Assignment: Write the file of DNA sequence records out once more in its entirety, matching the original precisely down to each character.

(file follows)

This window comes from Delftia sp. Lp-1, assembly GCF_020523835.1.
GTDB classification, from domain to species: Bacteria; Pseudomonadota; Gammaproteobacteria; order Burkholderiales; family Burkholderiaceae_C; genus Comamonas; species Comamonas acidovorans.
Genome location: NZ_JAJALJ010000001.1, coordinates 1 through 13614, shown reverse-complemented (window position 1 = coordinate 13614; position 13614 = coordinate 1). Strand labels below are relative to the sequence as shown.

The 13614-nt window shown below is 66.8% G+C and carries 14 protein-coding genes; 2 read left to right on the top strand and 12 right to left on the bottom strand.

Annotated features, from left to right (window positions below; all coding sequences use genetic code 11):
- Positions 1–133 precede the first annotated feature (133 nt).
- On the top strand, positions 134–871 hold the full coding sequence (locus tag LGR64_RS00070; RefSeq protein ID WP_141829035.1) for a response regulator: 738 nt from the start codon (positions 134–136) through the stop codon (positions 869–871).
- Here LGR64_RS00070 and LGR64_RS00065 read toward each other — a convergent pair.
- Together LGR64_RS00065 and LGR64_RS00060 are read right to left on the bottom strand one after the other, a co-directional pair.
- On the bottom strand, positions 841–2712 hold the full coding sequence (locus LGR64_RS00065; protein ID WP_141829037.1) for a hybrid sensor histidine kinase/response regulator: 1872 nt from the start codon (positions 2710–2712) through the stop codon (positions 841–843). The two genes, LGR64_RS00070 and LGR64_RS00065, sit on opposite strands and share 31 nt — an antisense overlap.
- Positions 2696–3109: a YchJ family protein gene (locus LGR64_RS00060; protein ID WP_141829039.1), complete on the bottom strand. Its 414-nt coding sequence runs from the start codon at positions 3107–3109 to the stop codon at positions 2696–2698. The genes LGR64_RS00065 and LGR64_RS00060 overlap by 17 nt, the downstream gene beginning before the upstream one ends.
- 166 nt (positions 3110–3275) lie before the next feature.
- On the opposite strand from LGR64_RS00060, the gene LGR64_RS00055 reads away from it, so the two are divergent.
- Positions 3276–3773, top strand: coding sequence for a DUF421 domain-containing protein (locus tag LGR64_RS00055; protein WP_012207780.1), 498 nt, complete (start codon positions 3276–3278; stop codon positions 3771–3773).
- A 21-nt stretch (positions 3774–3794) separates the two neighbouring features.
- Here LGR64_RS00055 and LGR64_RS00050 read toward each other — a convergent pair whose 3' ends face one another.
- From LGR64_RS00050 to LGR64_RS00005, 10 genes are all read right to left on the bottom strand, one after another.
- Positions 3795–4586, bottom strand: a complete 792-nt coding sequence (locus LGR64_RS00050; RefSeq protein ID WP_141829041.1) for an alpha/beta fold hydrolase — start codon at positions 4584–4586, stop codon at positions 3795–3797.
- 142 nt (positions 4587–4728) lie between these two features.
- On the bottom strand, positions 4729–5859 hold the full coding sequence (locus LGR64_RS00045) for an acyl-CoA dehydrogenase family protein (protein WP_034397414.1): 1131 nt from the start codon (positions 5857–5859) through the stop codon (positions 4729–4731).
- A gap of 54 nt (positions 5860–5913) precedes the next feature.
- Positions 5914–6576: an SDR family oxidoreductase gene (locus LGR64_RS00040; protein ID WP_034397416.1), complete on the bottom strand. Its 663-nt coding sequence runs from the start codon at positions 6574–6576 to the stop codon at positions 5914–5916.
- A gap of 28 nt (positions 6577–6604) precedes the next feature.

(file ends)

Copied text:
This window comes from Delftia sp. Lp-1, assembly GCF_020523835.1.
GTDB classification, from domain to species: Bacteria; Pseudomonadota; Gammaproteobacteria; order Burkholderiales; family Burkholderiaceae_C; genus Comamonas; species Comamonas acidovorans.
Genome location: NZ_JAJALJ010000001.1, coordinates 1 through 13614, shown reverse-complemented (window position 1 = coordinate 13614; position 13614 = coordinate 1). Strand labels below are relative to the sequence as shown.

The 13614-nt window shown below is 66.8% G+C and carries 14 protein-coding genes; 2 read left to right on the top strand and 12 right to left on the bottom strand.

Annotated features, from left to right (window positions below; all coding sequences use genetic code 11):
- Positions 1–133 precede the first annotated feature (133 nt).
- On the top strand, positions 134–871 hold the full coding sequence (locus tag LGR64_RS00070; RefSeq protein ID WP_141829035.1) for a response regulator: 738 nt from the start codon (positions 134–136) through the stop codon (positions 869–871).
- Here LGR64_RS00070 and LGR64_RS00065 read toward each other — a convergent pair.
- Together LGR64_RS00065 and LGR64_RS00060 are read right to left on the bottom strand one after the other, a co-directional pair.
- On the bottom strand, positions 841–2712 hold the full coding sequence (locus LGR64_RS00065; protein ID WP_141829037.1) for a hybrid sensor histidine kinase/response regulator: 1872 nt from the start codon (positions 2710–2712) through the stop codon (positions 841–843). The two genes, LGR64_RS00070 and LGR64_RS00065, sit on opposite strands and share 31 nt — an antisense overlap.
- Positions 2696–3109: a YchJ family protein gene (locus LGR64_RS00060; protein ID WP_141829039.1), complete on the bottom strand. Its 414-nt coding sequence runs from the start codon at positions 3107–3109 to the stop codon at positions 2696–2698. The genes LGR64_RS00065 and LGR64_RS00060 overlap by 17 nt, the downstream gene beginning before the upstream one ends.
- 166 nt (positions 3110–3275) lie before the next feature.
- On the opposite strand from LGR64_RS00060, the gene LGR64_RS00055 reads away from it, so the two are divergent.
- Positions 3276–3773, top strand: coding sequence for a DUF421 domain-containing protein (locus tag LGR64_RS00055; protein WP_012207780.1), 498 nt, complete (start codon positions 3276–3278; stop codon positions 3771–3773).
- A 21-nt stretch (positions 3774–3794) separates the two neighbouring features.
- Here LGR64_RS00055 and LGR64_RS00050 read toward each other — a convergent pair whose 3' ends face one another.
- From LGR64_RS00050 to LGR64_RS00005, 10 genes are all read right to left on the bottom strand, one after another.
- Positions 3795–4586, bottom strand: a complete 792-nt coding sequence (locus LGR64_RS00050; RefSeq protein ID WP_141829041.1) for an alpha/beta fold hydrolase — start codon at positions 4584–4586, stop codon at positions 3795–3797.
- 142 nt (positions 4587–4728) lie between these two features.
- On the bottom strand, positions 4729–5859 hold the full coding sequence (locus LGR64_RS00045) for an acyl-CoA dehydrogenase family protein (protein WP_034397414.1): 1131 nt from the start codon (positions 5857–5859) through the stop codon (positions 4729–4731).
- A gap of 54 nt (positions 5860–5913) precedes the next feature.
- Positions 5914–6576: an SDR family oxidoreductase gene (locus LGR64_RS00040; protein ID WP_034397416.1), complete on the bottom strand. Its 663-nt coding sequence runs from the start codon at positions 6574–6576 to the stop codon at positions 5914–5916.
- A gap of 28 nt (positions 6577–6604) precedes the next feature.